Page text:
The traditional Melanau tall house. There are only few left standing in the world.
In the 19th century, the Melanaus settled in scattered communities along the main tributaries of the Rajang River in Central Sarawak. Melanau or problematic Kajang speaking tribes such as the Sekapan, the Rajang, the Tanjung and the Kanowit gradually moved and assimilated into Dayak migrations settling in the Rajang. The Melanau people were regarded as a sub-group of the purported Klemantan people.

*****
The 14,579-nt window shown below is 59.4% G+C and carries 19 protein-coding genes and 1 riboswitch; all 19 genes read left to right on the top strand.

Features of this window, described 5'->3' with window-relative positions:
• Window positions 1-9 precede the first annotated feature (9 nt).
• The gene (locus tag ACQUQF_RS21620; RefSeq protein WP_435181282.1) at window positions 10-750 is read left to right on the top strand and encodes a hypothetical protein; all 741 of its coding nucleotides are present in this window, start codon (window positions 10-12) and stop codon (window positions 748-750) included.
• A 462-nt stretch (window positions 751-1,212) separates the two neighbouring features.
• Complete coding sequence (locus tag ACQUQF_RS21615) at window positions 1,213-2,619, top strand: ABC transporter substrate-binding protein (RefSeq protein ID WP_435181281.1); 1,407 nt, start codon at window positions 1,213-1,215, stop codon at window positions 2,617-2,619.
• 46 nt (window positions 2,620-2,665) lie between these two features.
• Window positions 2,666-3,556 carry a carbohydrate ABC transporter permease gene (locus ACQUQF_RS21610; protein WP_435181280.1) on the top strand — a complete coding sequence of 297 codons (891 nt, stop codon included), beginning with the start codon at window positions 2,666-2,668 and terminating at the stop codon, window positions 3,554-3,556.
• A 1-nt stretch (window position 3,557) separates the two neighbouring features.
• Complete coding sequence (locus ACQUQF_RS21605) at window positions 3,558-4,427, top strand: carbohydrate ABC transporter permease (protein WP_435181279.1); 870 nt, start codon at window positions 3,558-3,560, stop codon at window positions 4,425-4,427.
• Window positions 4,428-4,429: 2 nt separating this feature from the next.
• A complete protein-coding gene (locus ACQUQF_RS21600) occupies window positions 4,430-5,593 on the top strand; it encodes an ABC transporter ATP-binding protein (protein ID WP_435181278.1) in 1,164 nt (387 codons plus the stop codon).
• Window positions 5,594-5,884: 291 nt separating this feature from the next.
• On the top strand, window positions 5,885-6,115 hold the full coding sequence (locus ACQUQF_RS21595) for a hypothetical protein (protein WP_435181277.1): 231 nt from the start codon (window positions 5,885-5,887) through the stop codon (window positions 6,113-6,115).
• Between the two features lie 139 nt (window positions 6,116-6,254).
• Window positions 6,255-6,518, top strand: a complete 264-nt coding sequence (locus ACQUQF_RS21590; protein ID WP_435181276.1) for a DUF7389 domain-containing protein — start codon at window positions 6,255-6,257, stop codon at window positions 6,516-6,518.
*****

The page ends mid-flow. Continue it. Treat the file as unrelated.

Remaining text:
Today the Punan (or Punan Bah) people are also closely linked to the last riverine dwelling Melanau communities previously inhabiting the middle and upper Rejang tributaries. The Kajang language is kept relatively alive by the isolated Sekapan communities Kapit division of Sarawak.
The Melanau are considered among the earliest settlers in Sarawak. The name Melanau was not used by the Melanau to refer to themselves until recently. They call themselves a-likou meaning 'people of the river'. Legend has it that the name Melanau was given by the Malays of Brunei to the inhabitants of the coastal swamp flats and riverbanks of central Sarawak which might signifies "coast-dweller".